Managing risk and Brexit - How to avoid getting caught out
In a piece of highly original thinking, I thought for this week's post, I would look at something that has already had a lot of coverage in the media - That's right, "Brexit"! Please bear with me on this one....
The official campaigns only started last week and by the time 23rd June approaches, you will have long decided how you will be voting and will be thoroughly bored of everyone talking about it ad nauseam. It is inevitable that the rhetoric for both campaigns will become increasingly focused on stats that show the negative implications of either outcome and the fear will be cranked up to eleven. We all know the expression "lies, damned lies and statistics".
This therefore seems like a good point to highlight what you might need to consider from a business perspective and what if any action you should take.
It is important to note that the name Brexit is slightly misleading, as ultimately whether we are in or out of the EU, we are still going to be very close to Europe, from a geographical sense and a political one. Europe is the largest trading block in the world and our largest trading partner, so it is an inescapable fact that in a globalised world, our fortunes are very closely linked and particularly to those of our closest neighbours.
What is clear is that a vote to leave certainly doesn't mean the end of the world for the UK, but we can't expect the UK is going to get a better deal being outside of the European club, rather than having an important voice inside. This seems to boil down to a vote on public spending and how we use our resources - i.e should we spend our net contribution to the EU on issues closer to home?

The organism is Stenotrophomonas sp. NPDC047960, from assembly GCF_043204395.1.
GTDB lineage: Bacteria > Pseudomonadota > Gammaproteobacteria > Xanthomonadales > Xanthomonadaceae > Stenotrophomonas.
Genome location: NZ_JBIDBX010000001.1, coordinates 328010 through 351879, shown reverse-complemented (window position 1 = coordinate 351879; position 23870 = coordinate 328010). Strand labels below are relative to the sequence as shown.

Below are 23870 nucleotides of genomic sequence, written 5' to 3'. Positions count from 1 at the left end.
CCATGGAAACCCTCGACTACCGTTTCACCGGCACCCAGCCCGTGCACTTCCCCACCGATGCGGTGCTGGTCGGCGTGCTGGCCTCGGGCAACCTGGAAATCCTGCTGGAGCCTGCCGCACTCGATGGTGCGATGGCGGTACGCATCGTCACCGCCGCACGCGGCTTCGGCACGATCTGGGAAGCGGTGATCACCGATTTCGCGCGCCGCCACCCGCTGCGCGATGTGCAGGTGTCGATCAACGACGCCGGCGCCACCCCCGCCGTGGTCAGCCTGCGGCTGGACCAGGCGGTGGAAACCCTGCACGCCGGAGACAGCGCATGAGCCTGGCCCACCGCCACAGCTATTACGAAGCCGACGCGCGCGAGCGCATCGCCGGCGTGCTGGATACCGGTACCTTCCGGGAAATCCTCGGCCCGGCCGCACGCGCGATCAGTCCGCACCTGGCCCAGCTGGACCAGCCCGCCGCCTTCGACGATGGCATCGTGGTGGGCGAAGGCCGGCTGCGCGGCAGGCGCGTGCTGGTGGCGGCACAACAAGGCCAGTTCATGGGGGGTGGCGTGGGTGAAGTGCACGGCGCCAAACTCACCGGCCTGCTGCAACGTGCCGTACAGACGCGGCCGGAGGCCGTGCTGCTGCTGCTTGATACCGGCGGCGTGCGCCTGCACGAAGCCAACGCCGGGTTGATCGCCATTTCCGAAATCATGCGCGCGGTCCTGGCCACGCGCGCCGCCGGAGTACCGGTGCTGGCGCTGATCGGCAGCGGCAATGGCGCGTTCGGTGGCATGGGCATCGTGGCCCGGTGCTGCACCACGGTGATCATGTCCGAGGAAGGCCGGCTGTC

It therefore got me thinking about how business and what could an entrepreneur do to mitigate some of the risks.
What can entrepreneurs do to avoid being caught out?
From the 14th to the 18th century, European trading was a risky business with war, weather and other unexpected outcomes often preventing individual merchants from making a profit - often an entire cargo would disappear without trace. This is how stocks came about - to mitigate risk to individuals by sharing their risk with others, should an endeavour fail. It was also the reason Henry VIII established a permanent Royal Navy.
It seems clear to me that it is a good time to look at mitigating risks and carrying out some "stress testing" of your own. It raises an important question - In business, how do entrepreneurs assess risks that are outside of their control?
All businesses have a plan of some sort, whether it is written down or not. You know your business better than anyone, so it is worth considering how the way you do business today might be disrupted by a Britain that is no longer in the EU. The same applies to any other business risk and this could include any of the following factors:
- How would your customers be effected and what might they do differently?
- How long are your commercial contracts and how easily can a client change provider for an alternative?
- Do you deal in multiple currencies and is this managed effectively?
- What regulations does your business have to abide by and how might these change?
- How easy would it be to re-engineer your business?
- Do you have sufficient access to capital should you need to change your business model?
- Is your business diversified enough if you lost your biggest client?
You should also talk to your trusted business connections outside, as well as people within your business, as you may have very specific challenges.
With a clear picture of the answers to the above, you can therefore understand what you would need to do to manage any change and the uncertainty that leaving the EU would inevitably cause.
Making better decisions in business is about confidence and you can only be confident if you understand how your business could be affected in any situation.